As soon as Trump started speaking to me it was clear that he was going to rehash that he didn't want to phase in tax reforms and this for me triggered a another entry in USDCAD.
 

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Brumby

Established member
593 137
I think it is because:

Swissy is a safe haven as you know. Brumby is pairing it with a weaker currency which is the AU$ and the latest sentiment for that pair is weaker China Manufacturing PMI released today along with general dovish AU data recently
Frankly if there is another Korean war especially involving WMD, no living trader has ever traded such a scenario. Therefore you go to first principle and a safe haven play i.e. CHF is the natural choice. Traditionally JPY would be another one but not this time as unlikely Japan could be de-coupled from the mess.

38 % of Australia's trade is with China, Japan and Korea. AUD as a choice is more fundamental than some Chinese PMI number.
 
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Reactions: Nowler

Brumby

Established member
593 137
PREVIEW: BoE November Rate Decision, Minutes Release & Quarterly Inflation Report (QIR) 1200GMT/0700CDT, Press
Conference at 1230GMT/0730CDT
• Current BoE Base Rate: 0.25%, Asset Purchase Facility: GBP 435bln.
• The MPC is expected to raise its base rate by 25bps to 0.5% with markets believing that recent data is enough to
support calls for lift-off.
• This meeting sees the release of the decision itself, the vote split and the minutes, alongside the central bank’s
Quarterly Inflation Report, with the press conference scheduled for 1230GMT/0730CDT.
BACKGROUND
At the previous announcement in September, the MPC stoked expectations of a rate hike at the upcoming meeting with the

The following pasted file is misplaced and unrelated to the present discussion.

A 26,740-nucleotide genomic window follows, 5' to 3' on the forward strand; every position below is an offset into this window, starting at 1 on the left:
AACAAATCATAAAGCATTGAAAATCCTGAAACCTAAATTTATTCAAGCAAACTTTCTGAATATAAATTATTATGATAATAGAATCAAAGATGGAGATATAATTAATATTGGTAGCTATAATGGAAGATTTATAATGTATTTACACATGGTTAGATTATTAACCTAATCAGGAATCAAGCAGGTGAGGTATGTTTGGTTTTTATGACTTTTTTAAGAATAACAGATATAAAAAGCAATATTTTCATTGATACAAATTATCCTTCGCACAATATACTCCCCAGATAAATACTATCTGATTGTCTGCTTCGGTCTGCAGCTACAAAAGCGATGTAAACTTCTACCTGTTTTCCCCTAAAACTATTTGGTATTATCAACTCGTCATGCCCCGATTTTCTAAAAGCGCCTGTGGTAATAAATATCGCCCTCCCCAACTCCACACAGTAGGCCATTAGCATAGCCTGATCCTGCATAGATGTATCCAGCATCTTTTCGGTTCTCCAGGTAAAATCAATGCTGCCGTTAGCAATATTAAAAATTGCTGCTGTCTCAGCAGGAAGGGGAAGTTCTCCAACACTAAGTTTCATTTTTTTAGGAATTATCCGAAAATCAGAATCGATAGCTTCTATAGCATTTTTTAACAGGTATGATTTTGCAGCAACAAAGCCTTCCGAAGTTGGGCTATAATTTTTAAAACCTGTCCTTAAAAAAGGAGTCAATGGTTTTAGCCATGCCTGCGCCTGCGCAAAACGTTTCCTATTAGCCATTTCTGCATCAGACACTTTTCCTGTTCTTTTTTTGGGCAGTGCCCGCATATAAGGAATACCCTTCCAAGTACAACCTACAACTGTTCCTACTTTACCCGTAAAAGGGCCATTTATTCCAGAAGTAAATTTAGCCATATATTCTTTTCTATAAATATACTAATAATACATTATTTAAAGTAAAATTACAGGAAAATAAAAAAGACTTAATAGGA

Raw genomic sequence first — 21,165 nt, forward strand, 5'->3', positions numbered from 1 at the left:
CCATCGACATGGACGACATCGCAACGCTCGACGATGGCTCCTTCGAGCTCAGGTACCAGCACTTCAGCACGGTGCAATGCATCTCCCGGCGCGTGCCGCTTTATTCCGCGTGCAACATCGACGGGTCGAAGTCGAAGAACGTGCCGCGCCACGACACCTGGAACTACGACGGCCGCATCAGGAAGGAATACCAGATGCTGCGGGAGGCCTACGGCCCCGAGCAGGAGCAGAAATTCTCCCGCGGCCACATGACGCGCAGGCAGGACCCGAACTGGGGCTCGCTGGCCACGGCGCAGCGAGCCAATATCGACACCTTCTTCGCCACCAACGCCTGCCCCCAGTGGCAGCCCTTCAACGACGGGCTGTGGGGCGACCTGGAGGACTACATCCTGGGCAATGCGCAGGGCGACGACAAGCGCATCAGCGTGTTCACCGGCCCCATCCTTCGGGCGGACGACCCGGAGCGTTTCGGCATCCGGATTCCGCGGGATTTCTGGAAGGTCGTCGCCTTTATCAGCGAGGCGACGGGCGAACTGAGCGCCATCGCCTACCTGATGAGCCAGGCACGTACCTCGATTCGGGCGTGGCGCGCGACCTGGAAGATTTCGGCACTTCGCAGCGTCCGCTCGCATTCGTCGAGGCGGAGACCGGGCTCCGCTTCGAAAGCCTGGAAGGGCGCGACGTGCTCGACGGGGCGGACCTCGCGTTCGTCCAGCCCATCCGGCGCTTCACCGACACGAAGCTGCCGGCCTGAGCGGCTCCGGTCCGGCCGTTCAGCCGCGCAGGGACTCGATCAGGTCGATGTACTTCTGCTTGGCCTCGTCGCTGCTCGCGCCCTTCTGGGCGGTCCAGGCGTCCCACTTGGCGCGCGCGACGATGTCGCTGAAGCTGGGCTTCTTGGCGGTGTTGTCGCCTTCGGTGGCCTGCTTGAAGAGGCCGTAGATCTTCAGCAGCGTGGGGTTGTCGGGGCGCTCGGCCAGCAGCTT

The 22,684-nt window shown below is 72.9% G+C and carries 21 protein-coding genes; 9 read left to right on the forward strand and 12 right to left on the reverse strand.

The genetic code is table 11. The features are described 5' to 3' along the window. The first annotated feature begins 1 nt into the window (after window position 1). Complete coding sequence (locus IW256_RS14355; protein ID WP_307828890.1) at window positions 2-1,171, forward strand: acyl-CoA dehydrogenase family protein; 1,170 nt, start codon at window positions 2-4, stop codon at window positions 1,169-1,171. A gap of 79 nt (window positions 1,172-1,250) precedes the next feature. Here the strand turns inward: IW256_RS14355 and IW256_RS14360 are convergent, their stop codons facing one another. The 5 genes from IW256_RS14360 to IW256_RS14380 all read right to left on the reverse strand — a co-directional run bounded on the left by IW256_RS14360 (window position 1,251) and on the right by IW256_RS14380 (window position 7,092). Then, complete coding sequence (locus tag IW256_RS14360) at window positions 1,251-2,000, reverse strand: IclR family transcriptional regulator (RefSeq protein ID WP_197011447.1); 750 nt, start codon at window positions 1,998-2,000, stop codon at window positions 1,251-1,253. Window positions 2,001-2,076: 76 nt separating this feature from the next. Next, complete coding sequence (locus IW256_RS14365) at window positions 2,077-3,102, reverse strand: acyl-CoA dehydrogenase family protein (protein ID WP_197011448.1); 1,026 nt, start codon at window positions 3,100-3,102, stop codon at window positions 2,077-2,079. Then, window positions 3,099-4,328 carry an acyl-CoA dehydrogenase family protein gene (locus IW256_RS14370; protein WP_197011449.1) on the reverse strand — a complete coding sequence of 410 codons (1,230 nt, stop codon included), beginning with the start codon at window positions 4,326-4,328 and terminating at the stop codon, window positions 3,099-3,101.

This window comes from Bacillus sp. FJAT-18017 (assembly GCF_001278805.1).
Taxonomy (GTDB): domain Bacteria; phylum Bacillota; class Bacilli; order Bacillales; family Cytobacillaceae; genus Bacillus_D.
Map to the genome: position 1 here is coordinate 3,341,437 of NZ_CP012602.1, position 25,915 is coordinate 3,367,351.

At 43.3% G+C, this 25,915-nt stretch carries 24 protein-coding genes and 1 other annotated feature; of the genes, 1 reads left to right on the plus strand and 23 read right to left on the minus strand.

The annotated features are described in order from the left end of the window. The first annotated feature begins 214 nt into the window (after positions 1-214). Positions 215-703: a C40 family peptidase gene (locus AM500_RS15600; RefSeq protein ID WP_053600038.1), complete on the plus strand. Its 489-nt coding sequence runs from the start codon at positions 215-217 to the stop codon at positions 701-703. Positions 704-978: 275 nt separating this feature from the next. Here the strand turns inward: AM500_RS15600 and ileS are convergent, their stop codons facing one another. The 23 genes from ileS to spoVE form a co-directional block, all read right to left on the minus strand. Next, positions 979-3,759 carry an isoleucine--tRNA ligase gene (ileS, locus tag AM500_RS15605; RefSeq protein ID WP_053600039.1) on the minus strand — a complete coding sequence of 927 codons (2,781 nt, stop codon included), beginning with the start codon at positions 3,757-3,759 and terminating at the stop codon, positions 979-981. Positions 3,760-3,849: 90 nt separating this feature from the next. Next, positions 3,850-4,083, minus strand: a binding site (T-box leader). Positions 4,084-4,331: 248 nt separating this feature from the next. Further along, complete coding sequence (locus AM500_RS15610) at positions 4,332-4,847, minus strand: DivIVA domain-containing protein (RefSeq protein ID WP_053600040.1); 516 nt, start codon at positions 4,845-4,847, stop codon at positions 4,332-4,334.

accompanying minutes stating that “…some withdrawal of monetary stimulus is likely to be appropriate over the coming
months in order to return inflation sustainability to target.”.
Since then, markets have continued to price in expectations for a 25bps hike this week, with market pricing now standing
at 85-95% and tightening forecast by 47/65 surveyed by Reuters. In terms of the vote split, consensus is looking for a 6-3
vote (8/22 surveyed by Reuters), although this is far from an outright majority, with 6/22 looking for 7-2 and other forecasts
ranging from 9-0 to 4-5 (unchanged).
In terms of the potential dissenters, Barclays (looking for 7-2) believe that Ramsden will likely be a dissenter in lieu of his recent
appearance at the Treasury Select Committee, with the bank undecided on whether Cunliffe or Tenreyro will join him in his dissent.
(discussed in more detail below).
DEVELOPMENTS SINCE THE PREVIOUS MEETING
GDP
Expectations for a rate hike at this week’s meeting were cemented by last week’s Q3 GDP release which printed at 0.4%
Q/Q (Exp. 0.3%) and 1.5% Y/Y (Exp. 1.4%) showing balanced growth across all sectors and in-fitting with the MPC’s August
projections. In terms of projections in the QIR, expectations are for little change this time round, although 2017 growth could be
nudged slightly higher given last week’s numbers; a view backed by BAML.